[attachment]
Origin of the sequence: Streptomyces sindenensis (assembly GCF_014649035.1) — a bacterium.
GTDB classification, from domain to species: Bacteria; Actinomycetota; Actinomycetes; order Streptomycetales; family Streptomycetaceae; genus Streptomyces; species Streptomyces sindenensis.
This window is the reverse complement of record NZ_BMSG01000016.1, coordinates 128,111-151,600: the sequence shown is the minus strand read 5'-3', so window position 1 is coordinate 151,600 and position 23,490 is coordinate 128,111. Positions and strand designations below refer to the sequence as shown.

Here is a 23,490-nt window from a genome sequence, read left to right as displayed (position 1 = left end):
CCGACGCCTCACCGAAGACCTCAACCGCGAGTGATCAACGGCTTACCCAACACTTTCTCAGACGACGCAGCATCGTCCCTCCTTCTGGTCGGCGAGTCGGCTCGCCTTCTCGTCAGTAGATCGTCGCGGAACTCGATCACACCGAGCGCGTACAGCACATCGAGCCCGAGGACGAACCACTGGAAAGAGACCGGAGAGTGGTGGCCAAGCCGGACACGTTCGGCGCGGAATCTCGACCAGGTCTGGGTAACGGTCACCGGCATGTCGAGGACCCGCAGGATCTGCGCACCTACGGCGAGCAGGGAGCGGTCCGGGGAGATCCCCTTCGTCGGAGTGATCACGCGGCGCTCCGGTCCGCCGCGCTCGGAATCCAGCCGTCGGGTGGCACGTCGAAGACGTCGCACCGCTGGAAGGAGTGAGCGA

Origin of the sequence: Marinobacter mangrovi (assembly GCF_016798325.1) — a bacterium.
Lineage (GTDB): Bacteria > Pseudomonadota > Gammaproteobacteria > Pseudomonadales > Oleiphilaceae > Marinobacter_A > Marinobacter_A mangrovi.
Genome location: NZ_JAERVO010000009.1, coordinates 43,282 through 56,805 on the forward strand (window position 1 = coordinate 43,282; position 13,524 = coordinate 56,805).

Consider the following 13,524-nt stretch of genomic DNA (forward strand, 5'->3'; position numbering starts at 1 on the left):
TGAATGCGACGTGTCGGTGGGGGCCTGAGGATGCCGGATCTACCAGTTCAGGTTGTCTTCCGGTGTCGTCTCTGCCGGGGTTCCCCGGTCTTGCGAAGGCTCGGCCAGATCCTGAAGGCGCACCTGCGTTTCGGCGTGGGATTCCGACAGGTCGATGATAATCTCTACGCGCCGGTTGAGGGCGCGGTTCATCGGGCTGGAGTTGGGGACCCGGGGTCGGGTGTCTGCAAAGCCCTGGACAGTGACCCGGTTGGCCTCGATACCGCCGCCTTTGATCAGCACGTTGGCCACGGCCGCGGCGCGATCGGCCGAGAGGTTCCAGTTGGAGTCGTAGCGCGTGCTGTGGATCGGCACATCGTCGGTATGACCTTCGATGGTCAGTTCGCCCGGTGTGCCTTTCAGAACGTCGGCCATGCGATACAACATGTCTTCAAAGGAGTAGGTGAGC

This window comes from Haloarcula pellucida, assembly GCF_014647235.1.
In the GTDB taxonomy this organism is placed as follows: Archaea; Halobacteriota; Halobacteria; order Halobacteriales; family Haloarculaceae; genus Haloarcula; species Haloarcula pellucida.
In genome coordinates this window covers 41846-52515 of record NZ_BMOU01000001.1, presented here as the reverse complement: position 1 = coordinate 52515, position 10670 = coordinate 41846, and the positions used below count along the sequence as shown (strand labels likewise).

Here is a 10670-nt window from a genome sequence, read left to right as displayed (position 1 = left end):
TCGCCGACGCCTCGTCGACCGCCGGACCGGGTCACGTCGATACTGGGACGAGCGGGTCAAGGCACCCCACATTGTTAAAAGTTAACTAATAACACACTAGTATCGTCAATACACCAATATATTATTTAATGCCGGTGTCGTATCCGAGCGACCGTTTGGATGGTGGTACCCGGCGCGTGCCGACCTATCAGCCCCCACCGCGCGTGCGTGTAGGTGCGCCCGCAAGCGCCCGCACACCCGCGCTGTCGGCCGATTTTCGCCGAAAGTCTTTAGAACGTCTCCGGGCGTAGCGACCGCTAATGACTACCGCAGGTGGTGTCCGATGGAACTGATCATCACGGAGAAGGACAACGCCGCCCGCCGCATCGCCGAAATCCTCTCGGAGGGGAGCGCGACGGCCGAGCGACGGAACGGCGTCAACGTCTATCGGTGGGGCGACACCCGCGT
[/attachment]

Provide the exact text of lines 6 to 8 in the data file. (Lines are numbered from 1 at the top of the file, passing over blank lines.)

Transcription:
Origin of the sequence: Marinobacter mangrovi (assembly GCF_016798325.1) — a bacterium.
Lineage (GTDB): Bacteria > Pseudomonadota > Gammaproteobacteria > Pseudomonadales > Oleiphilaceae > Marinobacter_A > Marinobacter_A mangrovi.
Genome location: NZ_JAERVO010000009.1, coordinates 43,282 through 56,805 on the forward strand (window position 1 = coordinate 43,282; position 13,524 = coordinate 56,805).